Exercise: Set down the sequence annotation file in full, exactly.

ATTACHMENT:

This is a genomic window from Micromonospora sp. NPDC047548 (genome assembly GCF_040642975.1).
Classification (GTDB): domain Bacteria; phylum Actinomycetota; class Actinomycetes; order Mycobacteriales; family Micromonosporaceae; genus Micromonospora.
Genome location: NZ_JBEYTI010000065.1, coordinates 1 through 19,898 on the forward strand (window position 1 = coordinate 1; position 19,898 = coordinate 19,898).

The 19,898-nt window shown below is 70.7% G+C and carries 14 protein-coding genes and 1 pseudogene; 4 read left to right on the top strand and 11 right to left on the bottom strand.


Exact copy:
This is a genomic window from Micromonospora sp. NPDC047548 (genome assembly GCF_040642975.1).
Classification (GTDB): domain Bacteria; phylum Actinomycetota; class Actinomycetes; order Mycobacteriales; family Micromonosporaceae; genus Micromonospora.
Genome location: NZ_JBEYTI010000065.1, coordinates 1 through 19,898 on the forward strand (window position 1 = coordinate 1; position 19,898 = coordinate 19,898).

The 19,898-nt window shown below is 70.7% G+C and carries 14 protein-coding genes and 1 pseudogene; 4 read left to right on the top strand and 11 right to left on the bottom strand.